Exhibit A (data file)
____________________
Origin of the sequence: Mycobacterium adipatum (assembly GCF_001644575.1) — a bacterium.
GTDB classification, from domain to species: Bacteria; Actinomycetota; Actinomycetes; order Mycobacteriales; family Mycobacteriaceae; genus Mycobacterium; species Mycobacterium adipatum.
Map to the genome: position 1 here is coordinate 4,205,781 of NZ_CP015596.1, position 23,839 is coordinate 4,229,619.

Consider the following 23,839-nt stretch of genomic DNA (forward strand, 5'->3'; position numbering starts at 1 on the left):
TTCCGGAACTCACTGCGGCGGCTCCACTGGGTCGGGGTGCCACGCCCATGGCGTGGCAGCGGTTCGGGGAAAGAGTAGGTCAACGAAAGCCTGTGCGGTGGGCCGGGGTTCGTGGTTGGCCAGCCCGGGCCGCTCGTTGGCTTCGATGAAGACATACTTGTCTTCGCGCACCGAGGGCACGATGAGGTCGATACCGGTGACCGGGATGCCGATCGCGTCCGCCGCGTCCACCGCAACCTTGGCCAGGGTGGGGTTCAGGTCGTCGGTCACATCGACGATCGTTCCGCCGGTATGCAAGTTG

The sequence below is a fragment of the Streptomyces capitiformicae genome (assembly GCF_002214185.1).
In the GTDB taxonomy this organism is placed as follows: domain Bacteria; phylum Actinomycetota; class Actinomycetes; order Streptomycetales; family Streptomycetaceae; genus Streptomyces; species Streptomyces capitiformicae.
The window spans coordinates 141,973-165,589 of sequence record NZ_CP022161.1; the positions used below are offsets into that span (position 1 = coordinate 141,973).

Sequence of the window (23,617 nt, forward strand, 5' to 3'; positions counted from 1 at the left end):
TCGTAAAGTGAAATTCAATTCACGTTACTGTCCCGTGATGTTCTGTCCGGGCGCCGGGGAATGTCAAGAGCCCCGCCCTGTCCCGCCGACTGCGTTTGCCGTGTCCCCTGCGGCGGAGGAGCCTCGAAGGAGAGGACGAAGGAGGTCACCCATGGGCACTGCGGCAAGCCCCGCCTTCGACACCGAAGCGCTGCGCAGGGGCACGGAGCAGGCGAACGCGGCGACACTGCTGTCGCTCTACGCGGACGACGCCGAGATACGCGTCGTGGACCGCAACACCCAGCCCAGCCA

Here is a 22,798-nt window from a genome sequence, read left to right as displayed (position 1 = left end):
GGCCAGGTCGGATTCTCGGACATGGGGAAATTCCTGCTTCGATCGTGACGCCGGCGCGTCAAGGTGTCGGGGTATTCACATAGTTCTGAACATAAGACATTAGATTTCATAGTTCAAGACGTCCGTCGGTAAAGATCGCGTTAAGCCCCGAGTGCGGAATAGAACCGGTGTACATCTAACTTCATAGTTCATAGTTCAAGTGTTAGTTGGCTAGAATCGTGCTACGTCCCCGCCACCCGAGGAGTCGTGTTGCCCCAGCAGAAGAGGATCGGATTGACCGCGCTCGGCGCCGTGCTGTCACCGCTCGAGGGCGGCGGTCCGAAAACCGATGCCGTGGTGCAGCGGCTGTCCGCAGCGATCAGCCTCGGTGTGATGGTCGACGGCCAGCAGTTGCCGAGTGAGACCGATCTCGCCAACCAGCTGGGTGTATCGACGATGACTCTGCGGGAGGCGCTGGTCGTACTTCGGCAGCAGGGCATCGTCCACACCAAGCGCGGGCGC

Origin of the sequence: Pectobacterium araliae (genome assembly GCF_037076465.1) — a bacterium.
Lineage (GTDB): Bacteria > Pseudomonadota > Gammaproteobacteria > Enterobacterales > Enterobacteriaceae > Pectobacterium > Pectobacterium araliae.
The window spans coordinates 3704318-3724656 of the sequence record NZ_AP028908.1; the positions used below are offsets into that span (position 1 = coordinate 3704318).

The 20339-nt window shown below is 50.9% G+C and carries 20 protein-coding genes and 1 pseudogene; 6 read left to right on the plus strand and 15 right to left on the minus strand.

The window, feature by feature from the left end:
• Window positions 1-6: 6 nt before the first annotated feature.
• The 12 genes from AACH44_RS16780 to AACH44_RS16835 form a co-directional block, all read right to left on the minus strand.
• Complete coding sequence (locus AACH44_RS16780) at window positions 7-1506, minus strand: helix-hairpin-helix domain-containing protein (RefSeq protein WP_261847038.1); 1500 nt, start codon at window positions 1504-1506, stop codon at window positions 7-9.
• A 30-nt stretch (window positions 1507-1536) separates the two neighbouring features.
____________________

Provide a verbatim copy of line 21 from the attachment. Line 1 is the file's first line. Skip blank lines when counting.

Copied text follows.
• A 30-nt stretch (window positions 1507-1536) separates the two neighbouring features.